John Wayne's lifelong leading role as American patriot celebrated at Fort Worth museum


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A legendary American actor’s love affair with the United States is retold today in the heart of Fort Worth, Texas. 

John Wayne: an American Experience opened in Dec. 2020 in the Forth Worth Stockyards. The museum is devoted to the life of the legendary film star, national icon and unabashed patriot. 

The museum sits in a perfect location for the performer famed for his starring roles in the biggest western films of all time, including “Fort Apache,” “El Dorado” and “Rio Bravo.”

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It faces Cowtown Coliseum, one of the nation’s premier rodeo venues, and is steps from Billy Bob’s Texas, the sprawling nightclub and live-music venue that dubs itself “The World’s Largest Honky Tonk.”

Dad was super popular in his lifetime and he’s still popular today,” son Ethan Wayne, one of the family members who operates John Wayne Enterprises and the museum, told Fox News Digital. 

John Wayne album

“America, Why I Love Her,” was a spoken-word 1973 album by actor John Wayne. The legendary actor’s deep patriotism is celebrated at John Wayne: An American Experience in Fort Worth, Texas. The museum opened in Dec. 2020 in the Fort Worth Stockyards.  (Kerry J. Byrne/Fox News Digital)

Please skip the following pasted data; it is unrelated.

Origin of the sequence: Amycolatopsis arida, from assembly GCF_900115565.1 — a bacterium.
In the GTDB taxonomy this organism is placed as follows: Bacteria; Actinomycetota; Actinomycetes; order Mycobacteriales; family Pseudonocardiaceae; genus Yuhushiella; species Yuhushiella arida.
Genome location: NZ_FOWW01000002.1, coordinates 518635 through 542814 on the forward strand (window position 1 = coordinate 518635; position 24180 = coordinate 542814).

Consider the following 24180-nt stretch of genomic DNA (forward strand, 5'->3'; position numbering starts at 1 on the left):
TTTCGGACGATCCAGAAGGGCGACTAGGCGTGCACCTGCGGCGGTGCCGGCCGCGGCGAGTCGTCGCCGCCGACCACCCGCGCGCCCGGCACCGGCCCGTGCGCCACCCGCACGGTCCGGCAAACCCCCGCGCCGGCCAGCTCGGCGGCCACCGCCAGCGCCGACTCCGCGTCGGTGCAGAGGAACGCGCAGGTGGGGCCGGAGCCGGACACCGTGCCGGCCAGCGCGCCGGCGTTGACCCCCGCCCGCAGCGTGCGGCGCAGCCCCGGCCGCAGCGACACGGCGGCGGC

“Every time you saw John Wayne you went on an adventure with him. But you also saw him make tough decisions and put self-respect over financial gain,” said his son. “He made moral choices rather than poor choices. Sprinkled in with those lessons, you got adventure, humor, toughness and compassion.”

Wayne wore his American heart on his sleeve with a blend of fierce toughness and deep compassion, his son said. He displayed both on movie screens around the world. 

His career, perhaps unmatched, headlined half a century of films that spanned the Golden Age of Hollywood. 

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Wayne was born Marion Morrison in Iowa in 1907, his father a Civil War veteran. He was raised in California. 

He was a star athlete at Glendale High School, stunningly handsome and, at an imposing 6-foot-4 inches tall, earned a spot on the University of Southern California football team. 

He focused on acting after injuries cut short his sports career; while just a teenager, he had already earned uncredited and extra roles. 

John Wayne mural

A mural is shown at John Wayne: An American Experience, a museum in Fort Worth, Texas. “America, Why I Love Her” was a 1973 spoken-word album by the actor.  (Kerry J. Byrne/Fox News Digital)

He appeared in 36 films by age 25 — with 100 more productions to follow.

John Wayne: the American Experience lists all of them, from “Bardelys the Magnificent” in 1926, to his 1939 star-making performance in “Stagecoach” and his last film, “The Shootist,” in 1976. 

Wayne died in 1979, at age 72, after battling cancer.

“You ask me why I love her? I’ve a million reasons why.”

The museum displays images and memorabilia spanning the entirety of the actor’s career, with insight into his life off the screen.

Wayne emerged as a larger-than-life entertainment figure and an American folk hero. He became a symbol of the nation itself — both here in the United States and around the world. 

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The actor returned the nation’s loving embrace. At the center of John Wayne: the American Experience are displays of his patriotism.